Montana Proposes Bill to Loosen Constraints on Medical Marijuana Patients

When Montana state officials implemented the current medical marijuana program they knew there would need to be changes made as problems arose for medical marijuana patients. Only two years ago the state legislature voted to overhaul the program but it still needs more work according to Democratic Senator Tom Jacobson.

 

Senate Bill 265

Jacobson is sponsoring Senate Bill 265, that passed in the Senate on a 36-14 vote last week and will go before the House Taxation Committee next Tuesday. Senator Jacobson noted that, “This is all brand-new to Montana. We’ve not really done things to this extent in the past. We knew there would be some changes that would have to come about.”

The bill is multi-faceted and will address a few of the issues that have been hindering the medical marijuana industry over the past two years. One of the major changes is that medical marijuana patients will no longer have to get their medicine from one specific provider. Instead their monthly purchase limit will be tracked via their medical marijuana card. “Being tied to one provider, though it creates some ease in monitoring, creates difficulties on the patients’ part for when they need to get their medical marijuana,” Jacobson said.

Medical marijuana patients will have to declare whether they will use the providers in the program. If the choose to shop at these dispensaries they will be limited to purchasing 5 ounces of usable marijuana per month, and/or no more than 1 ounce per day. In order for the state to track how much is being sold to each cardholder, the Montana Department of Public Health and Human Services will need to find a software solution capable of tracking the amount sold to each patient, and alert a dispensary once the patient has reached their purchase limit.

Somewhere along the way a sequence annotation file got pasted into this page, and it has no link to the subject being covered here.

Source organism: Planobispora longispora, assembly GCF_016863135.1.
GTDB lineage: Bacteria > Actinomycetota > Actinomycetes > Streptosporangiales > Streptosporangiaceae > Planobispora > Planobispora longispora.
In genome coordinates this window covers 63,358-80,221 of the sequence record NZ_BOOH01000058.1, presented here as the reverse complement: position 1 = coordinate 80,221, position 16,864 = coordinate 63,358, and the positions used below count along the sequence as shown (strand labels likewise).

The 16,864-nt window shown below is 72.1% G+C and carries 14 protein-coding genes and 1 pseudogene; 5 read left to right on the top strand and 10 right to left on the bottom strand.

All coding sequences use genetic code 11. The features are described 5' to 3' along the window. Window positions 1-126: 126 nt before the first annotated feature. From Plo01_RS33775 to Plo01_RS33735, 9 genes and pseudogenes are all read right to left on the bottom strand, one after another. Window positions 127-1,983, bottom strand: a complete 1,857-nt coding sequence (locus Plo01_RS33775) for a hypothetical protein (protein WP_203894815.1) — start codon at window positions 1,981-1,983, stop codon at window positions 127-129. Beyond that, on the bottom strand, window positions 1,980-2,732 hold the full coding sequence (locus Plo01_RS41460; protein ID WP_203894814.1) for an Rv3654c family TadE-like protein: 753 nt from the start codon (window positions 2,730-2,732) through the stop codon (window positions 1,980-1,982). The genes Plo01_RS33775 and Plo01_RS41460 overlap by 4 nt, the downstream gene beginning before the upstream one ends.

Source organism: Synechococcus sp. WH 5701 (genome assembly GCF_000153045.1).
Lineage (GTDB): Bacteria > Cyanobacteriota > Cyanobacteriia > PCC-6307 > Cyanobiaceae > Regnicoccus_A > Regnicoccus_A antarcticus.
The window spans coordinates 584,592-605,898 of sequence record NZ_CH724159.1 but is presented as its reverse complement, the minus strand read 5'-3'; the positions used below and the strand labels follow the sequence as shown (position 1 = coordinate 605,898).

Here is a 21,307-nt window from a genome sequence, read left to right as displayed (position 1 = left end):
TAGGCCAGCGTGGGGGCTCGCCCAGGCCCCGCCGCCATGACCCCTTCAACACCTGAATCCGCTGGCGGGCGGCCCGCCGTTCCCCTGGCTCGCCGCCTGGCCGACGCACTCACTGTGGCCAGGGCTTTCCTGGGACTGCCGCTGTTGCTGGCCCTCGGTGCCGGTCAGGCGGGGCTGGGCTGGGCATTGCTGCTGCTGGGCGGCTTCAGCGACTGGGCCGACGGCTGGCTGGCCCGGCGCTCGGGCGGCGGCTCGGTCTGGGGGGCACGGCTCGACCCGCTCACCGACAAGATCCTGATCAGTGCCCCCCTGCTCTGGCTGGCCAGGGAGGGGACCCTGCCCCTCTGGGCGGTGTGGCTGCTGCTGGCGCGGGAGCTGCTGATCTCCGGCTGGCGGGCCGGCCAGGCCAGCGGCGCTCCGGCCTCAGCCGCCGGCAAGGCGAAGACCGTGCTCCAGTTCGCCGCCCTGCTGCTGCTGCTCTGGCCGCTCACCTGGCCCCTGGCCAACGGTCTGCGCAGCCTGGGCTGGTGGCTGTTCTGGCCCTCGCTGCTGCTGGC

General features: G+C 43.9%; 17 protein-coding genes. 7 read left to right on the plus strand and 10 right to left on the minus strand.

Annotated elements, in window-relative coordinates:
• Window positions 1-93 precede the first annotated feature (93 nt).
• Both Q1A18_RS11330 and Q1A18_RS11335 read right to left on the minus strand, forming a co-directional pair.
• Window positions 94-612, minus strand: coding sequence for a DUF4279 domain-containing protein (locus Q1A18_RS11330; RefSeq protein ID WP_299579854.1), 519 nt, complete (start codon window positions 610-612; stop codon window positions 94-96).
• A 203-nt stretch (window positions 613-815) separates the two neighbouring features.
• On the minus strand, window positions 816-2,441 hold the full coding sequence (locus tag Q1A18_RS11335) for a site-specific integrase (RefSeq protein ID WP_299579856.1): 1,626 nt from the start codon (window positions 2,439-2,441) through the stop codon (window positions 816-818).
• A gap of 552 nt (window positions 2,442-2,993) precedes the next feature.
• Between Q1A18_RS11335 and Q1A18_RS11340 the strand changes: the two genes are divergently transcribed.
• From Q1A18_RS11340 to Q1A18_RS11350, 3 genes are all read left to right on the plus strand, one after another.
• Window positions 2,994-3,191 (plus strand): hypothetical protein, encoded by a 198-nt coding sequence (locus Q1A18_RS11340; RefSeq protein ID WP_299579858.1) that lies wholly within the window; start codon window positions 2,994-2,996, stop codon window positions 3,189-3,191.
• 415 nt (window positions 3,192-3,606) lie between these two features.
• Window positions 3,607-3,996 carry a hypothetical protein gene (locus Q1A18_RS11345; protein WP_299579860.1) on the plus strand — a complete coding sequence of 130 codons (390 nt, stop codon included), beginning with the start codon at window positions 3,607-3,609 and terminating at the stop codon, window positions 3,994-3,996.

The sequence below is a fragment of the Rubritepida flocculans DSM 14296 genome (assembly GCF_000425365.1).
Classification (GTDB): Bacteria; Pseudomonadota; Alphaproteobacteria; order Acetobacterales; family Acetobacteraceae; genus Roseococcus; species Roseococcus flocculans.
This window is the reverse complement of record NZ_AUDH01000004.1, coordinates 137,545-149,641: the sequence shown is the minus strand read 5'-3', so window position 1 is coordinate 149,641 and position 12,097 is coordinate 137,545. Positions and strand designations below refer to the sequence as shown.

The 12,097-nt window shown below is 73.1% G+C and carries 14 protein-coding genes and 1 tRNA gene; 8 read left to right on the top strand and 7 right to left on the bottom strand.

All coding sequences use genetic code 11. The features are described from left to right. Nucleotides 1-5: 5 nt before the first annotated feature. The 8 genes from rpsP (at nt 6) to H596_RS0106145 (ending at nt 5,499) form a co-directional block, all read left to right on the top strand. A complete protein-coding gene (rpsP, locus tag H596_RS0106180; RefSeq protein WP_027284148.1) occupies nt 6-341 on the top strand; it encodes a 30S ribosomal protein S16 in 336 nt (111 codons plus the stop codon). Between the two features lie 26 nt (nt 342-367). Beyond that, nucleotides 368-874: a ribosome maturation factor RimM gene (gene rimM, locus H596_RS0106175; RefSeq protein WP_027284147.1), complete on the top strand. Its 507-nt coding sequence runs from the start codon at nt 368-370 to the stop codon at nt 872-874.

Increasing Cannabis Taxes

In addition to medical marijuana patients having more options as to where they shop, this bill would also increase the tax on gross sales from 2% to 4%. The increase will help fund oversight resources for the DPHHS who manage the medical marijuana program. As it stands the department has had trouble affording enough inspectors to approve cultivation and retail facilities.

When Montana originally established the medical marijuana program the tax was set at 4% just to cover the setup cost but was reduced to 2% after the first year. The Montana Department of Revenue collected around $345,900 in marijuana taxes in the last three months of 2018. Upping the taxes will definitely generate enough to cover the personnel required to implement the changes made by SB 265.

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